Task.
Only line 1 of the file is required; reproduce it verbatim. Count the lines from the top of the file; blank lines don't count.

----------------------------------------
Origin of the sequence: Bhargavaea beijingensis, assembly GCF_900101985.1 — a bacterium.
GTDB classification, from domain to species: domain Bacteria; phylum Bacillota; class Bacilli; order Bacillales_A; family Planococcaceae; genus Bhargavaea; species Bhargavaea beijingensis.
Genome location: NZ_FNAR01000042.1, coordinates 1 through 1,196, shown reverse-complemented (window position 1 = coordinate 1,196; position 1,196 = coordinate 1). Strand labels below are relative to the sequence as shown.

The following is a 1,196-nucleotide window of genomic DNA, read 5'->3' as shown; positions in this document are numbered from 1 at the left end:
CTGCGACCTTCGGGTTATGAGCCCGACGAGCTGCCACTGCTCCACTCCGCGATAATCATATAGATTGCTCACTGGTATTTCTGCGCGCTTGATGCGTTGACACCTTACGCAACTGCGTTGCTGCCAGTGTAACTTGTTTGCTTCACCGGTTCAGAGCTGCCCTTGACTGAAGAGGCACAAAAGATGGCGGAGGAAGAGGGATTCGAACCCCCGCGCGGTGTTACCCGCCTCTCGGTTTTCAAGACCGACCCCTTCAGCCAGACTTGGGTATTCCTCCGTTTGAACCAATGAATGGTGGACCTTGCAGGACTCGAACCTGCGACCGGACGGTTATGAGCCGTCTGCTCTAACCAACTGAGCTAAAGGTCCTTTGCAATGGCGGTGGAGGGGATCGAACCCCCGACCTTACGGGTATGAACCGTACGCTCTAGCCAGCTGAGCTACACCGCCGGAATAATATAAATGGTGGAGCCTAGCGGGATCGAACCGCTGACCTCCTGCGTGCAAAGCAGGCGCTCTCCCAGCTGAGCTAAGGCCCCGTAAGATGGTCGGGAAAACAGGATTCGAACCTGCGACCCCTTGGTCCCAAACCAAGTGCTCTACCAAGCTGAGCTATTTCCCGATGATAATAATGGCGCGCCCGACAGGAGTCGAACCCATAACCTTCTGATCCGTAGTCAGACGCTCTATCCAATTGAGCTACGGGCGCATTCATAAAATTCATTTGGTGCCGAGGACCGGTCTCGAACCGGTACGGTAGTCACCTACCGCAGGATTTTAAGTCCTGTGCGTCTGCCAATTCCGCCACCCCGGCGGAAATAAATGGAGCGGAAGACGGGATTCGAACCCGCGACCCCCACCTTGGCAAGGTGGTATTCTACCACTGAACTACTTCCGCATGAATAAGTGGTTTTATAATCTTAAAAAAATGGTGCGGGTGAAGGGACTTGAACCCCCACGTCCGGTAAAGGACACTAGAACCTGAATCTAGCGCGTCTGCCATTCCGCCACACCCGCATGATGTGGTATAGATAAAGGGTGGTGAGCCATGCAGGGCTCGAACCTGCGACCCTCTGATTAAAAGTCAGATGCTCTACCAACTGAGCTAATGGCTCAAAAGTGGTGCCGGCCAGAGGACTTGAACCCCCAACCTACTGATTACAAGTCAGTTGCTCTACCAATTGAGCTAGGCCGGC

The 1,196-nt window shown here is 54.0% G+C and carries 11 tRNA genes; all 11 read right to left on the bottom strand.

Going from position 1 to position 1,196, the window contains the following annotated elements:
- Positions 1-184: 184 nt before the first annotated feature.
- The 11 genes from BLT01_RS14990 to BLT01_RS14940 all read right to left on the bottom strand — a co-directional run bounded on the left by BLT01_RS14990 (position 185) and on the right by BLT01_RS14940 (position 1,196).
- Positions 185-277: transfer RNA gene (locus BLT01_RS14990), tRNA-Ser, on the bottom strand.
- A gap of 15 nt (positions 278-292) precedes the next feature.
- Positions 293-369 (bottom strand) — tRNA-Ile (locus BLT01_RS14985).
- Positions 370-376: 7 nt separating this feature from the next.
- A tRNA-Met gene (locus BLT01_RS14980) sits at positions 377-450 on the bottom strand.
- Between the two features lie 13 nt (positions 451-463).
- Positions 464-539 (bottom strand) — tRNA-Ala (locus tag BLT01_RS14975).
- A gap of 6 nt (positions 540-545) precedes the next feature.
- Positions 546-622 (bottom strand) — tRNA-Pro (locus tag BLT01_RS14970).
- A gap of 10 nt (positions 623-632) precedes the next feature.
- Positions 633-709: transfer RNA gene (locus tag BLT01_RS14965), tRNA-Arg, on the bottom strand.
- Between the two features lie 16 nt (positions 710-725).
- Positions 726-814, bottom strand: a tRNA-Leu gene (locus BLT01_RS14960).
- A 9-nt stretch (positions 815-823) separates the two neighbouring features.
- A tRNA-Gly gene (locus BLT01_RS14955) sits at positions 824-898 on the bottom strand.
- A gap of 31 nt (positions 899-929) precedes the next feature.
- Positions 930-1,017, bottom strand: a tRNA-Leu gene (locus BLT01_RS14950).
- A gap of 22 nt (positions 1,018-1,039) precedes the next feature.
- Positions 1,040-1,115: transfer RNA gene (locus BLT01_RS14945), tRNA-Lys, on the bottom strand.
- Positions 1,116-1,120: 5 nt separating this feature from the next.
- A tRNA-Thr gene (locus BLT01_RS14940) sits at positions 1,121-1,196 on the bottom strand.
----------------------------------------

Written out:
Origin of the sequence: Bhargavaea beijingensis, assembly GCF_900101985.1 — a bacterium.